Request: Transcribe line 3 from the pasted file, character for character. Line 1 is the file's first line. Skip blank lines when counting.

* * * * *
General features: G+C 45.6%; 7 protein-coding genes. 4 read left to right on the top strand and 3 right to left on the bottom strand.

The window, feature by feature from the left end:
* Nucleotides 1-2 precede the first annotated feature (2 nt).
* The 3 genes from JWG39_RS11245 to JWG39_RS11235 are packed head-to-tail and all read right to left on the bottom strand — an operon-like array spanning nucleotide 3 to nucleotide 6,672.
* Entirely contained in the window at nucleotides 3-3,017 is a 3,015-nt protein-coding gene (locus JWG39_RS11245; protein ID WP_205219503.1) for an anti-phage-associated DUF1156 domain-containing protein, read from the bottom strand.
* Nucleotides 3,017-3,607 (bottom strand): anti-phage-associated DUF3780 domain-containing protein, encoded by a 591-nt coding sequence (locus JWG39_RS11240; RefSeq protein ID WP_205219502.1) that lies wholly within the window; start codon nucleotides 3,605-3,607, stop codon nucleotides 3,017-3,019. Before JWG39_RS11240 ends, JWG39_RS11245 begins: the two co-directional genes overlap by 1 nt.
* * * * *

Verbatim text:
* Nucleotides 1-2 precede the first annotated feature (2 nt).